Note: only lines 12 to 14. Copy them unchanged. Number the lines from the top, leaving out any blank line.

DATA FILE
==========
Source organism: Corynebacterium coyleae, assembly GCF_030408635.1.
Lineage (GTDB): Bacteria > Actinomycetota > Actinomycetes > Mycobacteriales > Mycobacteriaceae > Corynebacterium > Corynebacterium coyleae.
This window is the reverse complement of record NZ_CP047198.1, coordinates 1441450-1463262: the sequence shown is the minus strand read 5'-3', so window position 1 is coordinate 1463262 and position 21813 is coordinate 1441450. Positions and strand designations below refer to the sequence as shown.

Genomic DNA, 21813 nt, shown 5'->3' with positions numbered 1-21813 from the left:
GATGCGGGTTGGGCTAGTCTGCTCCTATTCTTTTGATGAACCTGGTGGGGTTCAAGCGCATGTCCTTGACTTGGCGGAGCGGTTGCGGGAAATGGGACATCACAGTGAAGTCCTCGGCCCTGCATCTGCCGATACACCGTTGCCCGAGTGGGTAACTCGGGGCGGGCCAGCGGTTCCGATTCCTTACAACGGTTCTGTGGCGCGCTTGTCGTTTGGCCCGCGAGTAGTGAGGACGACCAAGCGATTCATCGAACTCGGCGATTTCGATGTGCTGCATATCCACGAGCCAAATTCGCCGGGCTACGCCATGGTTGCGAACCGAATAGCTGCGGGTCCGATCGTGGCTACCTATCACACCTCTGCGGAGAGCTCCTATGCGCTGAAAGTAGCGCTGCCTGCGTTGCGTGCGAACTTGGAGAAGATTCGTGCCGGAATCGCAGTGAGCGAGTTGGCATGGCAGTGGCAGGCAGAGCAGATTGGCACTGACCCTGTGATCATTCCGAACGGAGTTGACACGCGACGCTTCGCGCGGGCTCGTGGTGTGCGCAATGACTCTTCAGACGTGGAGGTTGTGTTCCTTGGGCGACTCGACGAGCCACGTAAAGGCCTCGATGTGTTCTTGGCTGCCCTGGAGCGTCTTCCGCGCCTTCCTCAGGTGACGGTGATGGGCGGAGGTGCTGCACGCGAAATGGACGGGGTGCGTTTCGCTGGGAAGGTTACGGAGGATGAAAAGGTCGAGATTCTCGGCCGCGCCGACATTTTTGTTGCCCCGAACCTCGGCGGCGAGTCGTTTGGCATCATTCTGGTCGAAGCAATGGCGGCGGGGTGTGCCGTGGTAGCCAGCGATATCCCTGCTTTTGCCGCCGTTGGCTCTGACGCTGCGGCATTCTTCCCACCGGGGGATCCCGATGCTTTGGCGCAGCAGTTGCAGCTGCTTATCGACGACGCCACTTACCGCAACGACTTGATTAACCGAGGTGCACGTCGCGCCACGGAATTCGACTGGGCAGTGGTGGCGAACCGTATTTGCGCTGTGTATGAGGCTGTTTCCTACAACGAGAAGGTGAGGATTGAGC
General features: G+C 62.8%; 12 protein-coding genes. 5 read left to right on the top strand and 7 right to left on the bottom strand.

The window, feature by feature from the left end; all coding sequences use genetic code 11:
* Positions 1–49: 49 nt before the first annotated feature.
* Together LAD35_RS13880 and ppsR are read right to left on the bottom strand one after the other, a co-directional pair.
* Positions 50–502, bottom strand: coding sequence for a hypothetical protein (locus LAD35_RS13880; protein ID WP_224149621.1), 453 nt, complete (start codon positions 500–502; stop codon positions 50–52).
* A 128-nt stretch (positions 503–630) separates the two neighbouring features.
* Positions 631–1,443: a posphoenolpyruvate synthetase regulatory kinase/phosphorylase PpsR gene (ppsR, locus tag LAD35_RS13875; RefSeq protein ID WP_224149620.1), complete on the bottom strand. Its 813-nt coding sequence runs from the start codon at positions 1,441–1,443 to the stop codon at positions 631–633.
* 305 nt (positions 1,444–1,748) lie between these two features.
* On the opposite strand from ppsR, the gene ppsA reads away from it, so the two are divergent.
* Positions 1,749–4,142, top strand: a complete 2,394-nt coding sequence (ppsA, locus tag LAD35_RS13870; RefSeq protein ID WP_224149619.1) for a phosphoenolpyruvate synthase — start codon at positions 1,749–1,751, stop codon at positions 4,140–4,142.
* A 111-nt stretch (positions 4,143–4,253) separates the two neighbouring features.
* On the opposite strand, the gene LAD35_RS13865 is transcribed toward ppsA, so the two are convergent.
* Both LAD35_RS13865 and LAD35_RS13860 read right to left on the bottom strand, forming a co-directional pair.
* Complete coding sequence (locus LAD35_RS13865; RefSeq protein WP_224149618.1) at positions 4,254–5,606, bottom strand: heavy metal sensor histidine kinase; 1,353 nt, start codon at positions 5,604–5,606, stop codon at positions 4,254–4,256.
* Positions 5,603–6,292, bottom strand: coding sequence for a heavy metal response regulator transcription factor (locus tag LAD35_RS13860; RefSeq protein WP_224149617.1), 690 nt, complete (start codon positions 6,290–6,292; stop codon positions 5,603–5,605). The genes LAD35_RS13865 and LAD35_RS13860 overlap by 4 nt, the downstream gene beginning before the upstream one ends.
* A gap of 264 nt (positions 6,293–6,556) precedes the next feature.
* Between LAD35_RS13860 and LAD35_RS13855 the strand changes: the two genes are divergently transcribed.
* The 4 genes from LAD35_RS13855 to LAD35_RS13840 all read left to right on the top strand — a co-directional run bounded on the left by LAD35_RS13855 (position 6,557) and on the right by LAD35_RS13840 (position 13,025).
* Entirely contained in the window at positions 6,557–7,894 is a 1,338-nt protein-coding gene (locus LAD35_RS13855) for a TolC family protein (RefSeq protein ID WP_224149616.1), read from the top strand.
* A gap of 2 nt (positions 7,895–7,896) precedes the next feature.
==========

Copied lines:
* Positions 631–1,443: a posphoenolpyruvate synthetase regulatory kinase/phosphorylase PpsR gene (ppsR, locus tag LAD35_RS13875; RefSeq protein ID WP_224149620.1), complete on the bottom strand. Its 813-nt coding sequence runs from the start codon at positions 1,441–1,443 to the stop codon at positions 631–633.
* 305 nt (positions 1,444–1,748) lie between these two features.
* On the opposite strand from ppsR, the gene ppsA reads away from it, so the two are divergent.